Pennsylvania Supreme Court Says Mail-In Ballots Without Dates Should Not Be Counted

The Pennsylvania Supreme Court on Tuesday ordered election officials in the battleground state to refrain from counting mail-in ballots that lack a written date on their outer envelope, siding with Republicans in a matter that could have national implications on Nov. 8.

The Republican National Committee and several other party-aligned groups filed a lawsuit in October to stop undated ballots from being counted, citing a state law that requires voters to write the date on the return envelope when sending them in.

In a two-page ruling issued a week before Election Day, the court said that noncompliant ballots should be set aside. It was the latest wrinkle in a protracted legal fight over undated ballots in Pennsylvania, where voters are set to decide pivotal contests for governor and the U.S. Senate.

But the six justices were split about whether their rejection violated the voting protections of the federal Civil Rights Act. Three Democrats on the elected court said that it did violate federal law, while a fourth Democrat, Kevin M. Dougherty, joined the court’s two Republicans in saying that it did not. (The court typically has seven members, but Chief Justice Max Baer, a Democrat, died in September.)

The court’s ruling directly conflicted with guidance issued in September by Leigh M. Chapman, a Democrat who is the acting secretary of the commonwealth and said ballots without a date on them should be counted as long as they are returned on time.

It was not immediately clear whether state election officials could pursue an appeal.

“We are reviewing, but the order underscores the importance of the state’s consistent guidance that voters should carefully follow all instructions on their mail ballot and double-check before returning it,” Amy Gulli, a spokeswoman for Ms. Chapman, said in an email on Tuesday night.

Voters who are concerned that they might have made an error on ballots before returning them should contact their county election board or the Pennsylvania Department of State, Ms. Gulli said.

Pennsylvania is where two of the most closely watched elections in the country will be decided next week. In the governor’s race, Josh Shapiro, the state’s Democratic attorney general, faces state Senator Doug Mastriano, the right-wing, election-denying Republican nominee. And control of the U.S. Senate could hinge on the outcome of the contest between the celebrity physician Dr. Mehmet Oz, a Republican, and Lt. Gov. John Fetterman, a Democrat.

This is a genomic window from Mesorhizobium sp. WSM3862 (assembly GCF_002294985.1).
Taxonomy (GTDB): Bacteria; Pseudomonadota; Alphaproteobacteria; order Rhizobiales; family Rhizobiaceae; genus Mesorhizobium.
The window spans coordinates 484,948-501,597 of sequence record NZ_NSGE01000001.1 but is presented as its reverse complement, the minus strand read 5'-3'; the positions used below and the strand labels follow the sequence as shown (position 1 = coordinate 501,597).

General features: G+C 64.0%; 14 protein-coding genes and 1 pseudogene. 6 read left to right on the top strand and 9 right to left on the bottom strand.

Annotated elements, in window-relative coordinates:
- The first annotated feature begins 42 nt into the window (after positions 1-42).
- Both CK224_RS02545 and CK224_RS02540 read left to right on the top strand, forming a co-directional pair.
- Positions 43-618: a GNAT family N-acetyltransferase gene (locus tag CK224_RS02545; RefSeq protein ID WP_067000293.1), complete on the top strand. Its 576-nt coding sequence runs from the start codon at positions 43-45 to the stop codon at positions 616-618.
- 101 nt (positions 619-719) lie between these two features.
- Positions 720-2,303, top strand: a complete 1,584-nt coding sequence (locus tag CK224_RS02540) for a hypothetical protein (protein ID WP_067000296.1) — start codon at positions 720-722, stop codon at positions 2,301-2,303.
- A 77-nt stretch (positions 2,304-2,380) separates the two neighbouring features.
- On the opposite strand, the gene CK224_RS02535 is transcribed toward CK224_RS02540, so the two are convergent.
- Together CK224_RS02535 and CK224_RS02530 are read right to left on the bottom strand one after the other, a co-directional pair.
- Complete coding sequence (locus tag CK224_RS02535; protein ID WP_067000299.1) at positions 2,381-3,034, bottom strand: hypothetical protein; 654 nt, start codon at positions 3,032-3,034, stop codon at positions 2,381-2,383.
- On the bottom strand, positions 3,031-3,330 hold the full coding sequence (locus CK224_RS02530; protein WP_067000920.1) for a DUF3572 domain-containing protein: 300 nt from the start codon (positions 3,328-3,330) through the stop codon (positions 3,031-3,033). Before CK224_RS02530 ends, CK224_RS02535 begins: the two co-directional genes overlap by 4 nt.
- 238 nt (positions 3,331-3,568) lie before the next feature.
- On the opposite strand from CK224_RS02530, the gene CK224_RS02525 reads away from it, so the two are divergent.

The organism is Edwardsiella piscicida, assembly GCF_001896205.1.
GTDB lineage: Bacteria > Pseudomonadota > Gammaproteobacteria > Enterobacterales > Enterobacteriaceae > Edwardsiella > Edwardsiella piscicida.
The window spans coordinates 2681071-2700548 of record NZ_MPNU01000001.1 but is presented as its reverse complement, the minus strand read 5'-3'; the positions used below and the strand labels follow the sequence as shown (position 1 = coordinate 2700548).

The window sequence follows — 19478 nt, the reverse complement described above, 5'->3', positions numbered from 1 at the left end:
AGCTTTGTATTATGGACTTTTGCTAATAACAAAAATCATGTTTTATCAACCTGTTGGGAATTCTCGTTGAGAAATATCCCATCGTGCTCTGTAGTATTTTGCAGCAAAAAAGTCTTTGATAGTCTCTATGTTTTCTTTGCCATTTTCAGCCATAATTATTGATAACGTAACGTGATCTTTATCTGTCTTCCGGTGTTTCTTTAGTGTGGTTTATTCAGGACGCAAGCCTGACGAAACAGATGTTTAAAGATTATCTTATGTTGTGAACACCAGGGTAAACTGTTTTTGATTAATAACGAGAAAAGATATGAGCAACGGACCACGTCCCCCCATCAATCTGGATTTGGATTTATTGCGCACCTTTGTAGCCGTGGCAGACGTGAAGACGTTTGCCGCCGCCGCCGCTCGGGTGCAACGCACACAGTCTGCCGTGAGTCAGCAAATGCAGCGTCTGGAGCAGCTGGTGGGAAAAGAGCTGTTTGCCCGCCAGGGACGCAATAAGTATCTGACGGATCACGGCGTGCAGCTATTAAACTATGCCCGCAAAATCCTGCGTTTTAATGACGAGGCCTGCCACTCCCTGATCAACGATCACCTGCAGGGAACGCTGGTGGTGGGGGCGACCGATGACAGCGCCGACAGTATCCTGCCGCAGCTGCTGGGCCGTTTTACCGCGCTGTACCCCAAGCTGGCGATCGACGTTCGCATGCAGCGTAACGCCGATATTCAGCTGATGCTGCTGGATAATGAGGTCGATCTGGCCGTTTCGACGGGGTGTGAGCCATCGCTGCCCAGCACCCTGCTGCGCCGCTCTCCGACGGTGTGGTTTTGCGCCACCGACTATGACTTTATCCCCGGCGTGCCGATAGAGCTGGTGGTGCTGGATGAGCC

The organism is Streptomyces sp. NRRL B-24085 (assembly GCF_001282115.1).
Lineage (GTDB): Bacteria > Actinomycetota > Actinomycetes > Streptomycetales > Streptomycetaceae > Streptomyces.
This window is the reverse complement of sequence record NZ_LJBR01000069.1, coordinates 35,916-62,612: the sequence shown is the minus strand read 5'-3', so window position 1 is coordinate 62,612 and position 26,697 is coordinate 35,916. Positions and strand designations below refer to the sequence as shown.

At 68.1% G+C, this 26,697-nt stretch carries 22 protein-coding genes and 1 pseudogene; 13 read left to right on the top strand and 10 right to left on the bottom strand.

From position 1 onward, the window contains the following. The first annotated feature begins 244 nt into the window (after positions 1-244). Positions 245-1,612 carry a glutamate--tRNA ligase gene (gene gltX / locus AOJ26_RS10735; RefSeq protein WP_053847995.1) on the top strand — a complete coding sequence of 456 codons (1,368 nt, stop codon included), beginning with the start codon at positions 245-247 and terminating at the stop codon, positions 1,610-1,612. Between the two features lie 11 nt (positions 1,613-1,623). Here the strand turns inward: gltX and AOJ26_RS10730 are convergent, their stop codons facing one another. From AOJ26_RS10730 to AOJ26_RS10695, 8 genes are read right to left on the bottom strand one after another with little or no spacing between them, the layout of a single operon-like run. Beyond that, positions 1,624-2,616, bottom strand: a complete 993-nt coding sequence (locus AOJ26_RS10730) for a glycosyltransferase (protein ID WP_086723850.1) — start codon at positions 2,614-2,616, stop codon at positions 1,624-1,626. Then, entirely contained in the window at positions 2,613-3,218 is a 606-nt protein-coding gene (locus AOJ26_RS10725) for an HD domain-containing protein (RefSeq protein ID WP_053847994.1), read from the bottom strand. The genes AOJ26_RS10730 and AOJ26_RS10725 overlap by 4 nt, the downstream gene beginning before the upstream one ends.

Ronna McDaniel, the R.N.C. chairwoman, heralded the ruling as a “massive victory for Pennsylvania voters and the rule of law.”

“Republicans went to court, and now Democrats and all counties have to follow the law,” she said. “This is a milestone in Republicans’ ongoing efforts to make it easier to vote and harder to cheat in Pennsylvania and nationwide.”

Lawrence Tabas, the chairman of the state Republican Party, said the decision was a “tremendous win for election integrity.”

The American Civil Liberties Union of Pennsylvania lamented the ruling on Tuesday night on Twitter.

“We’re disappointed,” the group said. “No one should be disenfranchised for an irrelevant technicality. Voters, sign and date your return envelope.”

The Democratic National Committee and the state Democratic Party, which were not named as respondents in the lawsuit, did not immediately respond to requests for comment on Tuesday night.

Neither did the campaigns of Mr. Fetterman and Dr. Oz.

The issue of undated ballots was a major point of contention in Dr. Oz’s primary in May, which was decided by less than 1,000 votes and triggered an automatic recount.

Dr. Oz had opposed the counting of about 850 undated ballots that were cast in that race. His opponent, David McCormick, sued to include the ballots, calling the date requirement irrelevant. He later conceded the race.

And last year, a Republican candidate who lost a judicial race in Lehigh County sued to stop undated ballots from being counted in that contest, a case that escalated all the way to the U.S. Supreme Court.

In May, the U.S. Court of Appeals for the Third Circuit in Philadelphia ruled against that candidate, David Ritter. The Supreme Court said in June that election officials in Pennsylvania may count mailed ballots that were received by the cutoff date but not dated. But in early October, the Supreme Court vacated the appeals court ruling.

Mail-in ballots must be received by county election boards by 8 p.m. on Election Day, otherwise they won’t be counted.

Nick Corasaniti contributed reporting.


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